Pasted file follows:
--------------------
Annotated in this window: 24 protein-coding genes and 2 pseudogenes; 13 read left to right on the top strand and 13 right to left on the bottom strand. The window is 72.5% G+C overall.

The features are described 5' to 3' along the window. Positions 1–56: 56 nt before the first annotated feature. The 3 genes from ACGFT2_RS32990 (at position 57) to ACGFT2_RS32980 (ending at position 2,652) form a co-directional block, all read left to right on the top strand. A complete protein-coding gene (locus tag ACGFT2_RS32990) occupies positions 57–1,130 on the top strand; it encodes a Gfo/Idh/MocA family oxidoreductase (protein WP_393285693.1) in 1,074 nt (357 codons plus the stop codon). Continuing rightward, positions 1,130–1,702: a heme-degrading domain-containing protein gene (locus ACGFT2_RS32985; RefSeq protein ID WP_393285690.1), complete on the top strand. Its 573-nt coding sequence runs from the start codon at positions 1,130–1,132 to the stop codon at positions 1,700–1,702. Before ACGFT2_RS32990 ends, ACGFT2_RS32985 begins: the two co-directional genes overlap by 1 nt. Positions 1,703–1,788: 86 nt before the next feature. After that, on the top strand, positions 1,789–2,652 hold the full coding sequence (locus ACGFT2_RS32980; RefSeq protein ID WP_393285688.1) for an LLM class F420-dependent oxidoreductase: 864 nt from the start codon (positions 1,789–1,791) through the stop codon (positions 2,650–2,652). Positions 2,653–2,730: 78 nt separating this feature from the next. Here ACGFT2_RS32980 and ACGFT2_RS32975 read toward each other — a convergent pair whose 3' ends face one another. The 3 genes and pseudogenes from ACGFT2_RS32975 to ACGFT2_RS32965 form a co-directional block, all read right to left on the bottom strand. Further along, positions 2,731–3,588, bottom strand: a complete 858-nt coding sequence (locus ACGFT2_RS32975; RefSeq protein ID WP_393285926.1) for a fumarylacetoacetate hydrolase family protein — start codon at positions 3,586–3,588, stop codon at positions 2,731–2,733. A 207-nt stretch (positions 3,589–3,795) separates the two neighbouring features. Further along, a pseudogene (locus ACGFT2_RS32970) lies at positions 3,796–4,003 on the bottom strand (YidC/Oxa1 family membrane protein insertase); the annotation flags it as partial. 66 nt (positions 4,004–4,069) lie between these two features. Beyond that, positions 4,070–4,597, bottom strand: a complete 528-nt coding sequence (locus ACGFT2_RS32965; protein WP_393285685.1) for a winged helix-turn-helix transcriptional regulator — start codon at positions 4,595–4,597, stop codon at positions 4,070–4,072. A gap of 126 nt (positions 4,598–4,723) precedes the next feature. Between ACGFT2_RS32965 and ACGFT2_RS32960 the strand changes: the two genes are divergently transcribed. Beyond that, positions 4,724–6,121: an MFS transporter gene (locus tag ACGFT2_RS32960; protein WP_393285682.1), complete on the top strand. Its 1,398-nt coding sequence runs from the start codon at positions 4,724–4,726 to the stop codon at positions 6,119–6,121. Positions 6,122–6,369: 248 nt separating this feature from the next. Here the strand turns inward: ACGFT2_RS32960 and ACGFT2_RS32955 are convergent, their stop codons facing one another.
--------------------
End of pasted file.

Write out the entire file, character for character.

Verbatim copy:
Annotated in this window: 24 protein-coding genes and 2 pseudogenes; 13 read left to right on the top strand and 13 right to left on the bottom strand. The window is 72.5% G+C overall.

The features are described 5' to 3' along the window. Positions 1–56: 56 nt before the first annotated feature. The 3 genes from ACGFT2_RS32990 (at position 57) to ACGFT2_RS32980 (ending at position 2,652) form a co-directional block, all read left to right on the top strand. A complete protein-coding gene (locus tag ACGFT2_RS32990) occupies positions 57–1,130 on the top strand; it encodes a Gfo/Idh/MocA family oxidoreductase (protein WP_393285693.1) in 1,074 nt (357 codons plus the stop codon). Continuing rightward, positions 1,130–1,702: a heme-degrading domain-containing protein gene (locus ACGFT2_RS32985; RefSeq protein ID WP_393285690.1), complete on the top strand. Its 573-nt coding sequence runs from the start codon at positions 1,130–1,132 to the stop codon at positions 1,700–1,702. Before ACGFT2_RS32990 ends, ACGFT2_RS32985 begins: the two co-directional genes overlap by 1 nt. Positions 1,703–1,788: 86 nt before the next feature. After that, on the top strand, positions 1,789–2,652 hold the full coding sequence (locus ACGFT2_RS32980; RefSeq protein ID WP_393285688.1) for an LLM class F420-dependent oxidoreductase: 864 nt from the start codon (positions 1,789–1,791) through the stop codon (positions 2,650–2,652). Positions 2,653–2,730: 78 nt separating this feature from the next. Here ACGFT2_RS32980 and ACGFT2_RS32975 read toward each other — a convergent pair whose 3' ends face one another. The 3 genes and pseudogenes from ACGFT2_RS32975 to ACGFT2_RS32965 form a co-directional block, all read right to left on the bottom strand. Further along, positions 2,731–3,588, bottom strand: a complete 858-nt coding sequence (locus ACGFT2_RS32975; RefSeq protein ID WP_393285926.1) for a fumarylacetoacetate hydrolase family protein — start codon at positions 3,586–3,588, stop codon at positions 2,731–2,733. A 207-nt stretch (positions 3,589–3,795) separates the two neighbouring features. Further along, a pseudogene (locus ACGFT2_RS32970) lies at positions 3,796–4,003 on the bottom strand (YidC/Oxa1 family membrane protein insertase); the annotation flags it as partial. 66 nt (positions 4,004–4,069) lie between these two features. Beyond that, positions 4,070–4,597, bottom strand: a complete 528-nt coding sequence (locus ACGFT2_RS32965; protein WP_393285685.1) for a winged helix-turn-helix transcriptional regulator — start codon at positions 4,595–4,597, stop codon at positions 4,070–4,072. A gap of 126 nt (positions 4,598–4,723) precedes the next feature. Between ACGFT2_RS32965 and ACGFT2_RS32960 the strand changes: the two genes are divergently transcribed. Beyond that, positions 4,724–6,121: an MFS transporter gene (locus tag ACGFT2_RS32960; protein WP_393285682.1), complete on the top strand. Its 1,398-nt coding sequence runs from the start codon at positions 4,724–4,726 to the stop codon at positions 6,119–6,121. Positions 6,122–6,369: 248 nt separating this feature from the next. Here the strand turns inward: ACGFT2_RS32960 and ACGFT2_RS32955 are convergent, their stop codons facing one another.